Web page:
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Nathan Eagle covers everything from state government and commercial fishing to ocean-related issues and politics as a reporter at Honolulu Civil Beat.
He moved to Oahu in March 2012 after he reached the self-proclaimed End of the World during a backpacking trip in South America. (Due to his respect for Hawaii laws regulating non-native and invasive species, he reluctantly decided against bringing back penguins from Isla Magdalena.)
Before Nathan’s temporary departure from the northern hemisphere, he served as managing editor of The Garden Island. It was a position as environment reporter for this century-old daily newspaper on Kauai that lured him from his native Ohio in 2007.
He has won statewide and national awards for public service reporting, online news reporting, a multimedia project on Papahanaumokuakea Marine National Monument (The Last Wild Place), a series on ocean safety (Dying For Vacation), a series on unfunded liabilities (Pension Promises), data journalism, editorial writing, columns, photography, local news coverage and community reporting.
Nathan has degrees in journalism and Spanish from Miami University in Oxford, Ohio. But he is perhaps more proud of the proverbial badges of honor he earned after diving with a dozen bull sharks in Fiji, summiting Long’s Peak in Colorado and hiking up Vulcan Villarrica in Chile.
He looks forward to continuing to serve the public in Hawaii while hopefully finding a few spare moments to enjoy the vibrant cultural activities and natural escapes that the islands offer.
Nathan warmly welcomes any and all story ideas and feedback. News tips are appreciated. You can send them directly to email@example.com or anonymously using this Tipbox link, which uses automatic encryption. (NOTE: If you send a tip through Tipbox I cannot respond unless there’s contact information in the body of the message.)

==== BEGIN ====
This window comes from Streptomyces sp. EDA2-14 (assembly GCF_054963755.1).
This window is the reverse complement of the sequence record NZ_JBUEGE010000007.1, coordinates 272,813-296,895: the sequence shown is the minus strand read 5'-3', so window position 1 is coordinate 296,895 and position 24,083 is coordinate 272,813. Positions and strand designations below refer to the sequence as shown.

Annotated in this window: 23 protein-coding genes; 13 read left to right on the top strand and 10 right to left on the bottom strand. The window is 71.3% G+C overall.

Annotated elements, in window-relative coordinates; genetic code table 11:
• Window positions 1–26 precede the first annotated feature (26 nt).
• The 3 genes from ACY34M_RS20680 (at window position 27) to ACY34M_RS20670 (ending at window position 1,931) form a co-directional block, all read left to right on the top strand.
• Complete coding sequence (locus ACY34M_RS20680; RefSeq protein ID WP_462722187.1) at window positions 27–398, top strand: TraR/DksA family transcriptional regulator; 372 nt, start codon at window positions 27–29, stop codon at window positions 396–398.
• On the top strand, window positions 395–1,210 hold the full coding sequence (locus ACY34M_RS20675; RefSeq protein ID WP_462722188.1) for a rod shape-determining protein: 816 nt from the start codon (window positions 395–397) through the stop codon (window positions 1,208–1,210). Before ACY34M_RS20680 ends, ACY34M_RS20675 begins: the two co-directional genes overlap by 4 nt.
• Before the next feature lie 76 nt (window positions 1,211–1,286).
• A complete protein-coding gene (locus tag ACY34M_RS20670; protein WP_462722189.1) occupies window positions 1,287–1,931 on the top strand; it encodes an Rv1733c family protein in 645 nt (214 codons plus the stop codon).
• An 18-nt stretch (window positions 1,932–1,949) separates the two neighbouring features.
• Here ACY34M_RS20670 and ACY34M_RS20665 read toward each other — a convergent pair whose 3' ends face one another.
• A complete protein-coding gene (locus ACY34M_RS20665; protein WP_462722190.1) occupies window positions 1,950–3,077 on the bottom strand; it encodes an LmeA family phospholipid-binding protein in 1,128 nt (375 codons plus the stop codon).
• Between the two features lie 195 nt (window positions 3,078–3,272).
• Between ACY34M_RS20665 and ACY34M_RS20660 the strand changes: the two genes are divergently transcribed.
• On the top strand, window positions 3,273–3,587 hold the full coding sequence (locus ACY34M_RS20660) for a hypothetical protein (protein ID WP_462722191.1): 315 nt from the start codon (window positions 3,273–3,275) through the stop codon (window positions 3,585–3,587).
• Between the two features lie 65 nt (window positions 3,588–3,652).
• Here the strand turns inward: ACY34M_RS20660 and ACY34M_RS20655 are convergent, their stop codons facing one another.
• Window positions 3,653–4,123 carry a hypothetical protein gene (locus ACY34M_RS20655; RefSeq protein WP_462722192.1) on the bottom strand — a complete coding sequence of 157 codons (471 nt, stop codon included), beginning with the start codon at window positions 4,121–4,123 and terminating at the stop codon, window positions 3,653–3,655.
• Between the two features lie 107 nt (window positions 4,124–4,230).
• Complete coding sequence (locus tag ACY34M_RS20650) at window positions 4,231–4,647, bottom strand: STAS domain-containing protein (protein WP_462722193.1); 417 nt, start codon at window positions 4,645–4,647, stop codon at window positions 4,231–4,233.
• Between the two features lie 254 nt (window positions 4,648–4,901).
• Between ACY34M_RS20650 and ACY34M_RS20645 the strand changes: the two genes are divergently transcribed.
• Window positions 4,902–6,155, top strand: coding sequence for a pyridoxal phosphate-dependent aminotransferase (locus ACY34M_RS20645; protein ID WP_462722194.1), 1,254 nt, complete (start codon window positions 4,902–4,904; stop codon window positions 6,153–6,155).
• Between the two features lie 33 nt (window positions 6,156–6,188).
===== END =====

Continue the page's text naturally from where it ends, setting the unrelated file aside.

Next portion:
State officials are fine-tuning proposals that aim to mitigate the effects of climate change in the state.
Local emerging leaders and experts in their fields expound on the importance of bringing diverse minds to the table to develop solutions.
Federal fishery managers recommended significantly increasing the amount of ahi that the fleet can catch.
Wespac has for years resisted releasing information, fighting public records requests, lawsuits and even congressional inquiries.
In American Samoa, some locals say the Wespac fisheries fund projects have been a waste of money. They have more hope for a marina expansion currently in the works.
A federal fisheries oversight council has stymied inquiries by congressmen, journalists and others over the past few years.
There was a lot of talk about the need to address sea level rise and other problems but virtually no action in the Hawaii Legislature.
Measures big and small died this session with little fanfare as time runs out to combat the disastrous effects of a warming planet.
There continues to be an increasing trend of drownings among visitors.
A New York Times survey of the top 18 Democratic candidates shows a wide range of positions on climate change issues.
The vote was unanimous in favor of the governor’s nomination to head the state land department.
Efforts to address the effects of a warming planet on a vulnerable island state have mostly fallen short this session.